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Variation in Psychometric Testing in General Practice – A Nationwide Cohort Study

Authors Schou Pedersen H , Sparle Christensen K , Prior A 

Received 7 December 2022

Accepted for publication 3 March 2023

Published 22 March 2023 Volume 2023:15 Pages 391—405


Checked for plagiarism Yes

Review by Single anonymous peer review

Peer reviewer comments 2

Editor who approved publication: Professor Henrik Sørensen

Henrik Schou Pedersen,1,2 Kaj Sparle Christensen,1,2 Anders Prior1,2

1Research Unit for General Practice, Aarhus, Denmark; 2Department of Public Health, Aarhus University, Aarhus, Denmark

Correspondence: Henrik Schou Pedersen, Research Unit for General Practice, Bartholins Allé 2, Aarhus, 8000, Denmark, Email [email protected]

Objective: Most mental disorders are diagnosed and treated in general practice. Psychometric tests may help the general practitioner diagnose and treat mental disorders like dementia, anxiety, and depression. However, little is known about the use of psychometric tests in general practice and their impact on further treatment. We aimed to assess the use of psychometric tests in Danish general practice and to estimate whether variation in use is associated with the provided treatment and death by suicide in patients.
Methods: This nationwide cohort study included registry data on all psychometric tests performed in Danish general practice in 2007– 2018. We used Poisson regression models adjusted for sex, age, and calendar time to assess predictors of use. We used fully adjusted models to estimate the standardized utilization rates for all general practices.
Results: A total of 2,768,893 psychometric tests were used in the study period. Considerable variations were observed among general practices. A positive association was seen between a general practitioner’s propensity to use psychometric testing and talk therapy. Patients listed with a general practitioner with low use had an increased rate of redeemed prescriptions for anxiolytics [incidence rate ratio (95% confidence interval):1.39 (1.23;1.57)]. General practitioners with high use had an increased rate of prescriptions for antidementia drugs [1.25 (1.05;1.49)] and first-time antidepressants [1.09 (1.01;1.19)]. High test use was seen for females [1.58 (1.55; 1.62)] and patients with comorbid diseases. Low use was seen for populations with high income [0.49 (0.47; 0.51)] and high educational level [0.78 (0.75; 0.81)].
Conclusion: Psychometric tests were used mostly for women, individuals with a low socioeconomic status, and individuals with comorbid conditions. The use of psychometric tests depends on general practice and is associated with talk therapy, redemptions for anxiolytics, antidementia drugs, and antidepressants. No association was found between general practice rates and other treatment outcomes.

Keywords: psychometric tests, registries, general practice, mental disorders, treatment variation

Plain Language Summary

  • Most mental disorders are diagnosed and treated in general practice. They are linked with adverse health outcomes; other mental disorders, somatic disorders, and death by suicide.
  • Psychometric tests can be used in the diagnostic process and help monitor the treatment.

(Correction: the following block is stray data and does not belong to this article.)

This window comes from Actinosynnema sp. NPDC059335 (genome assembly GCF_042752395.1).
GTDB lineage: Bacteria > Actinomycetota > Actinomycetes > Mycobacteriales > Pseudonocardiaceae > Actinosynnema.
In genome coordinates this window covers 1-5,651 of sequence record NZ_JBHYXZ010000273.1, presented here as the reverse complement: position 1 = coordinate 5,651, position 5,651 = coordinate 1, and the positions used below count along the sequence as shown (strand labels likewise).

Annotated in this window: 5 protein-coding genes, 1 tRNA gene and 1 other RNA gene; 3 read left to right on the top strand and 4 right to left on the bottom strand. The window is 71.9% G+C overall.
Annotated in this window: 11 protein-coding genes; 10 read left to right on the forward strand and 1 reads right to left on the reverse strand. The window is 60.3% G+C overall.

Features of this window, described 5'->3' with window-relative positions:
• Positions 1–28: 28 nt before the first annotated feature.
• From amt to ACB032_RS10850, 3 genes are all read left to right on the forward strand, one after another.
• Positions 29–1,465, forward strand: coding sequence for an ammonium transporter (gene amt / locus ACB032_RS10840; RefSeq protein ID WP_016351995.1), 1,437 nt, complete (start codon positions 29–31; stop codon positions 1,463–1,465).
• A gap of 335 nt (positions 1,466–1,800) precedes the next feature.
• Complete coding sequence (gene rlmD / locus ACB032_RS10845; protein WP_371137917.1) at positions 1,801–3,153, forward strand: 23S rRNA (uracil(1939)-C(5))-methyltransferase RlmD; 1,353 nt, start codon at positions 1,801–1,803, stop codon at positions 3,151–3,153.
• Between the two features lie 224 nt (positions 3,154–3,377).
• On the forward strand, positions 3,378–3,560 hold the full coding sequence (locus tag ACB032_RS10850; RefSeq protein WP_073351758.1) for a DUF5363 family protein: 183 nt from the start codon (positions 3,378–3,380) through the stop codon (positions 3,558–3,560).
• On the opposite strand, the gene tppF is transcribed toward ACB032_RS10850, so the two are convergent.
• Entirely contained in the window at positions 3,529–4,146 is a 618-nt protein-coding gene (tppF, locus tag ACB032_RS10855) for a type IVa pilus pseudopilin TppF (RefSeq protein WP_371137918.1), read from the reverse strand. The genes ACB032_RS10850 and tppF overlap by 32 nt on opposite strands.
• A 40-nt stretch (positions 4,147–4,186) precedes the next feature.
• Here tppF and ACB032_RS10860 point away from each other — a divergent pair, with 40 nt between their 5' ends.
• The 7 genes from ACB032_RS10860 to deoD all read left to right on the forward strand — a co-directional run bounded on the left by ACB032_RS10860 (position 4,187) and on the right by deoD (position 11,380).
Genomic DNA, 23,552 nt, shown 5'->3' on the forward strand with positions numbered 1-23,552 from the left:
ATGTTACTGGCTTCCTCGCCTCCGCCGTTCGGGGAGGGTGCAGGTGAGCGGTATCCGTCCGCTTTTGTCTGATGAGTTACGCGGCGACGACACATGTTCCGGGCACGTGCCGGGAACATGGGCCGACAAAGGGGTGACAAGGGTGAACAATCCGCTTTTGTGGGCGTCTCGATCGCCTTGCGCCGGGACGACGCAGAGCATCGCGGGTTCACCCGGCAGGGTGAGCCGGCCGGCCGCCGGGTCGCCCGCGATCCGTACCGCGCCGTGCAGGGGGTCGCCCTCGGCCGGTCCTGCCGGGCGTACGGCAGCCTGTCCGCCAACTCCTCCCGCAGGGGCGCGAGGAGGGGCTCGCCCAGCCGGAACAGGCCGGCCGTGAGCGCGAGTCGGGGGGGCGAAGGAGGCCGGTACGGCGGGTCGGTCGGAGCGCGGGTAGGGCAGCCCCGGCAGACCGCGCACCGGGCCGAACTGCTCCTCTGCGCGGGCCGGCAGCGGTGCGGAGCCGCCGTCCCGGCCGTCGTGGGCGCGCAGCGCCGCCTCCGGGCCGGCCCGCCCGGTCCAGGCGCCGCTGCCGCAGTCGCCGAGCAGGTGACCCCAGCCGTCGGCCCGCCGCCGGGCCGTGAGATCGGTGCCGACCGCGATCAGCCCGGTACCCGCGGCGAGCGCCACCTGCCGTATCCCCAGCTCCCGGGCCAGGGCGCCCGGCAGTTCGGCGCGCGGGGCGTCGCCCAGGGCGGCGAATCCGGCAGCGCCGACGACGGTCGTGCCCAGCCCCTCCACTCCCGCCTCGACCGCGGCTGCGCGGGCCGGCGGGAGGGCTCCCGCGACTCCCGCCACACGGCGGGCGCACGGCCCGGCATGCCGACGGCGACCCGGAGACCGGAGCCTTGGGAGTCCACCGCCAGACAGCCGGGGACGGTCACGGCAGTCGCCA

• This register-based study investigates variations in the use of psychometric tests in Danish general practice. It also estimates whether such variations affect the treatment of different patient populations and their outcomes, eg referral to secondary care and death by suicide.
  • The study shows that the use of psychometric tests varies between general practices and is used mostly for women, patients with low socioeconomic status or comorbid conditions.
  • A positive association was seen between a general practitioner’s propensity to use psychometric testing and talk therapy.
  • High rates of test use were associated with more prescriptions for antidementia drugs and antidepressants, whereas low rates were associated with more prescriptions for anxiolytics.
  • We found no association for antipsychotics, psychological/psychiatric treatment, or suicide.


The majority of patients with mental disorders are diagnosed and treated in general practice.1 In Denmark and many other countries, general practitioners (GPs) act as gatekeepers to secondary care and refer patients in need of specialized treatment. Thus, there is a need for ensuring a reliable diagnostic process and identifying optimal treatment regimens, eg, talk therapy, medication treatment, and outpatient care. Mental disorders are linked with adverse health outcomes, such as other mental disorders, somatic disorders, and death by suicide.2–5 Psychometric tests (PTs) are instruments to aid the GP during the diagnostic process and help monitor treatment outcomes.6,7 PTs may serve as screening devices, diagnostic instruments, or rating scales for measuring disease severity. Danish clinical guidelines recommend the use of PTs for a range of disorders, eg, dementia, anxiety, and depression,6–8 and the GP is required to have performed a PT when referring a patient with depression to a psychologist. Since 2007, Danish GPs have used a specific service code and received remuneration when using clinically recognized PTs. A recent clinical trial showed that systematic use of a depression-related PT did not increase the diagnostic precision compared with usual clinical assessment in Danish general practice.9 Variation in health care and their influence on treatment outcomes are well documented.10,11 A recent Danish study found an excess variation between Danish general practices in terms of the chronic care services provided, eg, talk therapy.12 However, little is known about the use of PTs in general practice. Therefore, we wanted to explore the rate of PT use in general practice by using methods applied for ranking health service providers in a broad unselected national setting.13,14